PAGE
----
I've been on juries and seen the judge continually tell the lawyers to get to the point, as the judge is focused on the law and the charges against the perp. I don't believe the cyclists will get any opportunity to show they are "completely innocent."
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Old 10-26-09, 02:51 PM   #83
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I wonder if the 9-1-1 call ("They'll tell you they're seriously injured, but they're not") will (or has) come up. Did I read correctly? None of the bikers sustained injuries?
Yeah, I read that in the initial 911 call and have been wondering if that's come up, or if the DA is waiting to see if his lawyer puts him on the stand to ask him that on cross.

Not in his mind, they didn't.
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Old 10-26-09, 02:54 PM   #84
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Is the doctor not legally and morally obligated by medical code to HELP people not HURT.
"First do no harm" is the first rule of medicine. Usually seen in Latin.
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Old 10-26-09, 03:05 PM   #85
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What it means is that they have full support of the law to ride right where they were riding, and "documentation" to prove it.

It gets rid of the "he said, she said" factor. Plus it shows that the driver had no patience for even full law abiding cyclists.

The key to the second point is that if they were riding at less than the speed of traffic, it could be argued that they were "delaying" traffic, or that they should be single file along the right hand curb, under CA law.

Indeed he is a nutcase... and this trial will hopefully legally prove it. I also hope this case also becomes an example for all the other nutcases that want to "teach cyclists a lesson."
When he eventually looses the case, I'm sure that he'll file an endless string of appeals.
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Old 10-26-09, 03:09 PM   #86
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Hello I heard about this both on here and a show on NPR. I think this shows just how awful we Americans have become. no one has any respect or patience for one another. I am not condoning what the doctor did I just think that way to many of us have a self important attitude these days.

OH and I can't imagine what the 'the good Doctor" would do if this was him.


OH I feel the Dr should loose his license for a year (both driving and medical) and be forced to walk or bike everywhere
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Old 10-26-09, 03:13 PM   #87
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snip... Plus it shows that the driver had no patience for even full law abiding cyclists.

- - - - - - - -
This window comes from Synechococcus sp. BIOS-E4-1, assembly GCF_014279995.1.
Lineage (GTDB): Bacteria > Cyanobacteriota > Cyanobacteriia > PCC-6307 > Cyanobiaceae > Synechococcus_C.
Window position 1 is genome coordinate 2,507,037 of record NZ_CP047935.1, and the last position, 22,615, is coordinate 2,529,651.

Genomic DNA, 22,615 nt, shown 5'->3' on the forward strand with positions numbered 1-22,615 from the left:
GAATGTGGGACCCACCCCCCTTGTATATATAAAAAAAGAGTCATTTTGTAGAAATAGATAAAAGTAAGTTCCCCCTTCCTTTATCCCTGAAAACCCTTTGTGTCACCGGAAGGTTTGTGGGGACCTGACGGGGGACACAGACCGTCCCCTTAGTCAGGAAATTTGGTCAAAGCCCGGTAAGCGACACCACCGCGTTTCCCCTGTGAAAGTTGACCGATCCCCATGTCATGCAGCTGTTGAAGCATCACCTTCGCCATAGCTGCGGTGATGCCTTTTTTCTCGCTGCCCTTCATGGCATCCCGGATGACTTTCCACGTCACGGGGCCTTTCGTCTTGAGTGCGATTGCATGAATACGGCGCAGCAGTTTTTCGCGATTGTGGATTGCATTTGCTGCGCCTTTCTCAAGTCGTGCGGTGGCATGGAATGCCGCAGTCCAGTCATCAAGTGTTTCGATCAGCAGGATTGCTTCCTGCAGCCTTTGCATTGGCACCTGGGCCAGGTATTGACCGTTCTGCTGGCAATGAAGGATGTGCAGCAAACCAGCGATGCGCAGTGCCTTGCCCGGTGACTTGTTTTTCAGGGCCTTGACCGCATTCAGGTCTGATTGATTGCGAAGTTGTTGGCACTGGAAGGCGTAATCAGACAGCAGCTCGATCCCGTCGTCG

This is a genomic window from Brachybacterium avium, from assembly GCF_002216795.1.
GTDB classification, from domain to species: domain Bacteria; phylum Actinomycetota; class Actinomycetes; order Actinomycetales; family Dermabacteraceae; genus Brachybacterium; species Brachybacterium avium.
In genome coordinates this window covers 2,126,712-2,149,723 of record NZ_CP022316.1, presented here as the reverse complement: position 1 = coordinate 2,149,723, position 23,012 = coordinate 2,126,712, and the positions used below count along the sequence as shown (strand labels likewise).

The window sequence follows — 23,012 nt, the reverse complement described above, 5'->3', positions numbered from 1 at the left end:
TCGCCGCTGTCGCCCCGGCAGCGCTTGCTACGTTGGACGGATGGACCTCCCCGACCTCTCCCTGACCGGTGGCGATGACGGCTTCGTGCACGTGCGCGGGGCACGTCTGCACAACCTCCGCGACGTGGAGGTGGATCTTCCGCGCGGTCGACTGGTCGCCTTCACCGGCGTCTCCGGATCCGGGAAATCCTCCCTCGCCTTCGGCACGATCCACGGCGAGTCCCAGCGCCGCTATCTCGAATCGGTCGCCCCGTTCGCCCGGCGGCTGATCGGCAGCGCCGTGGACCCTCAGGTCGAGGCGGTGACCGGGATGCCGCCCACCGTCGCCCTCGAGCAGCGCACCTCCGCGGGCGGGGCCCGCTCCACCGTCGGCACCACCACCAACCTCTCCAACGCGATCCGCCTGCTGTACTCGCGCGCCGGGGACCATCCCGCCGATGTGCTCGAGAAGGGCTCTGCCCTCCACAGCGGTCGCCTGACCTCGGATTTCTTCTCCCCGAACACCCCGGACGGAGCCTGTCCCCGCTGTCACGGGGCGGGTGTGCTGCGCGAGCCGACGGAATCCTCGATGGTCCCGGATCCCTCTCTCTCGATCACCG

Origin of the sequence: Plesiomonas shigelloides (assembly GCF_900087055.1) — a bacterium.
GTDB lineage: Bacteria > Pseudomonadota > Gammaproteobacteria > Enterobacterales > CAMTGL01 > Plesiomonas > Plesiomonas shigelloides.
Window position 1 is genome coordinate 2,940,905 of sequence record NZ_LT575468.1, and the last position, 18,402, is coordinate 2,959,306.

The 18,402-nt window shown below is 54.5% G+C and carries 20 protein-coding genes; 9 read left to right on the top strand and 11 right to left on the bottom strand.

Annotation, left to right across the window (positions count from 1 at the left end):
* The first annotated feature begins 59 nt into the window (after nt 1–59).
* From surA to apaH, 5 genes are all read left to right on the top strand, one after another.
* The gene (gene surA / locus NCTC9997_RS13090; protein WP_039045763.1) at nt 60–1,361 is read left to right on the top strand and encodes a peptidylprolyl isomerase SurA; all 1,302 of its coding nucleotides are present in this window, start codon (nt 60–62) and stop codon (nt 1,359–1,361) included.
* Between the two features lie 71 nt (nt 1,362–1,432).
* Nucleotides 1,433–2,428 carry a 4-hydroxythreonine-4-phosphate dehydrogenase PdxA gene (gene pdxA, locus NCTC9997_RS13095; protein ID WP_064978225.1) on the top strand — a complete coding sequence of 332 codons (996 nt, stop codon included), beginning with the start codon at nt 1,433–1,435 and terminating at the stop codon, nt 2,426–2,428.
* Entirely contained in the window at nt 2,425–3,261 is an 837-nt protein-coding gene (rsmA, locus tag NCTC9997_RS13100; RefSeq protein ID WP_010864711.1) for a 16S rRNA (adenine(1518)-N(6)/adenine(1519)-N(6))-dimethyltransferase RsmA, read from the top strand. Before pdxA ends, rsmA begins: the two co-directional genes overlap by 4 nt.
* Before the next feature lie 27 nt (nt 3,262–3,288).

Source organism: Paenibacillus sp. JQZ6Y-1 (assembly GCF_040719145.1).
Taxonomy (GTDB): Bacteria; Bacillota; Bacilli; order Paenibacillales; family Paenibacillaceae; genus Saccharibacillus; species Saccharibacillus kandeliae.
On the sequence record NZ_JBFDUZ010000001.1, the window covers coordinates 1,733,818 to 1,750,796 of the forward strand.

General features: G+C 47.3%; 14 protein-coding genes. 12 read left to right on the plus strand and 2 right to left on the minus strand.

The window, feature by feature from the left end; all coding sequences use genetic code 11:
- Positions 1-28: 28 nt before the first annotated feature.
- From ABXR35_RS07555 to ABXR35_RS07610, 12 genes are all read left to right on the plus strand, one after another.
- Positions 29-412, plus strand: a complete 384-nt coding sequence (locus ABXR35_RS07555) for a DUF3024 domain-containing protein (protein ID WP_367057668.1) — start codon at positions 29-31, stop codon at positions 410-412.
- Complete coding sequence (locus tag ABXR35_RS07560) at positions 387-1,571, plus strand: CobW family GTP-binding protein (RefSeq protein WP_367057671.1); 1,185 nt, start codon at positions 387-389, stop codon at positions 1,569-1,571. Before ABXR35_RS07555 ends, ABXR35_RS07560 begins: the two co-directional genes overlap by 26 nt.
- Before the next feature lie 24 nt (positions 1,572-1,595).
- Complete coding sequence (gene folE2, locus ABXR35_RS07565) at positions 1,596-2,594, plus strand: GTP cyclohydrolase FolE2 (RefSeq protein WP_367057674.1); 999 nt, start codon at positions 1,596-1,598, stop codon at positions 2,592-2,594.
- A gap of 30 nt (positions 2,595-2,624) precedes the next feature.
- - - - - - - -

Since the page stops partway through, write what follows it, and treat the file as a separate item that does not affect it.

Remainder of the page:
snip.QUOTE]

I like that point, especially in a civil suit, which I pray the file after this case, but my point stands that the cyclist aren't on trial and the only thing that matters is what this nutcase did to them, how he did it, why, and any relevant history of his nutsoness.
And given the statements that he made to the 911 operator, and to the cop I think that he's done a pretty good job of that.

Maybe his lawyer should have gone with the diminished capacity defense. Of course that might impact his ability to keep his doctor's license. Or run a medical records business.
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Old 10-26-09, 03:16 PM   #88
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snip...........

OH I feel the Dr should loose his license for a year (both driving and medical) and be forced to walk or bike everywhere
Goofy. Asault with a deadly weapon, and you want the guy to "be forced to walk and bike?" He's going to spend several years in jail, if convicted. Not sure what planet you're on, but this is a very serious charge with serious jail time.
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Old 10-26-09, 03:24 PM   #89
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OH I feel the Dr should loose his license for a year (both driving and medical) and be forced to walk or bike everywhere
I feel that we are not nearly strict enough with removing the driving privilege from drivers who have shown that they are not capable of driving without endangering the lives of others on the road. I feel that drivers who cause injury in crashes such as this, or who commit reckless acts such as driving while under the influence should not be tolerated. If I were a judge, I would be much more prone to taking away the right to drive for life from someone who causes injury through negligence. If I were feeling particularly lenient in a case like this, I might consider giving the Dr back his license to drive once there are no visible scars left on either of his victims.